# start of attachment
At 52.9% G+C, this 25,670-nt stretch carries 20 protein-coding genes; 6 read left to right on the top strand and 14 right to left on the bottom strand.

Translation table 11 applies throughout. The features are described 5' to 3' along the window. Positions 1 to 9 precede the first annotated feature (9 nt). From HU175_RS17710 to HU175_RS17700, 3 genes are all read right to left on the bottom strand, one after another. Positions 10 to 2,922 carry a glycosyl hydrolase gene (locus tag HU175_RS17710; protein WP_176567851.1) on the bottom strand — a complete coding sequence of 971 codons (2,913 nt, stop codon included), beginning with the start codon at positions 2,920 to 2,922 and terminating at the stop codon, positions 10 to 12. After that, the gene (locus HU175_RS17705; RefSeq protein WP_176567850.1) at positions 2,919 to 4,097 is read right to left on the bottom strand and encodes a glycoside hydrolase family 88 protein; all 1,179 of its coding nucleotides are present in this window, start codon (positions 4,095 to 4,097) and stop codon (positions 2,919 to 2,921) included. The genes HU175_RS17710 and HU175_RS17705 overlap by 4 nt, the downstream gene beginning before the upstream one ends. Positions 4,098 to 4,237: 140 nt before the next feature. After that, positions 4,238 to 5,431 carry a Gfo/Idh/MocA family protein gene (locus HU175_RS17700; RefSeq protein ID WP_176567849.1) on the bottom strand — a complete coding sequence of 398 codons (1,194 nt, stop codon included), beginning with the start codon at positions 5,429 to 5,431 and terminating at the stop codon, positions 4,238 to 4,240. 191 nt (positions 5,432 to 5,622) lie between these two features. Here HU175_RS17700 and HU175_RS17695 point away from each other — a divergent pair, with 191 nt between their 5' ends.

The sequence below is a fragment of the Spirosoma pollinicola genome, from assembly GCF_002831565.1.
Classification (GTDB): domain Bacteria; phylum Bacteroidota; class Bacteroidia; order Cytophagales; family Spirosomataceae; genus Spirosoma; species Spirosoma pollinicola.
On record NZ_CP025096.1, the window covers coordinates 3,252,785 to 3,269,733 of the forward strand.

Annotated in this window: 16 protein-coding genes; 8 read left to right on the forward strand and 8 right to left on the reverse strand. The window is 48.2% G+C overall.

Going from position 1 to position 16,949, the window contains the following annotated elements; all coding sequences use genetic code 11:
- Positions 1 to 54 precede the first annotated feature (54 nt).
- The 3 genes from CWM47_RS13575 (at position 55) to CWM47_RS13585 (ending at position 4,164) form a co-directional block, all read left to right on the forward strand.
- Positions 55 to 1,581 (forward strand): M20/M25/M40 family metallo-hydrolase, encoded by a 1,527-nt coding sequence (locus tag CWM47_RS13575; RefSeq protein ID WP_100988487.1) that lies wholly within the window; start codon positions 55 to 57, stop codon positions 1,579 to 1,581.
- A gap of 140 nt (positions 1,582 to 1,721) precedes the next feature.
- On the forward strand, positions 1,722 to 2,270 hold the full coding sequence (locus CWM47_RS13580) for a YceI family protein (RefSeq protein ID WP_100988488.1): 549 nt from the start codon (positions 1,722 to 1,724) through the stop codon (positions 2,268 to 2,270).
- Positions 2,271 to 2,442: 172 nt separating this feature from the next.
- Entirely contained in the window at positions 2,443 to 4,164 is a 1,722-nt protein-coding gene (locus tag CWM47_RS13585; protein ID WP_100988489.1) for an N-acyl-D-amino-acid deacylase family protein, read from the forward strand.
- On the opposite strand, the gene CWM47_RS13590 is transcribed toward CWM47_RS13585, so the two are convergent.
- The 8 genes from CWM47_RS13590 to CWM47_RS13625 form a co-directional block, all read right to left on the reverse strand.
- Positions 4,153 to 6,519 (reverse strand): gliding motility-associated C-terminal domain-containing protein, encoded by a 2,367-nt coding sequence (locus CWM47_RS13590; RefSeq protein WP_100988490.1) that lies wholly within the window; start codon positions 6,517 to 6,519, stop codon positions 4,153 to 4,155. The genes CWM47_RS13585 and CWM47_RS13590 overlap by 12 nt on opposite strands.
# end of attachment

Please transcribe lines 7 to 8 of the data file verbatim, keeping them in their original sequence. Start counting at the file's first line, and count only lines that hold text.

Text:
Going from position 1 to position 16,949, the window contains the following annotated elements; all coding sequences use genetic code 11:
- Positions 1 to 54 precede the first annotated feature (54 nt).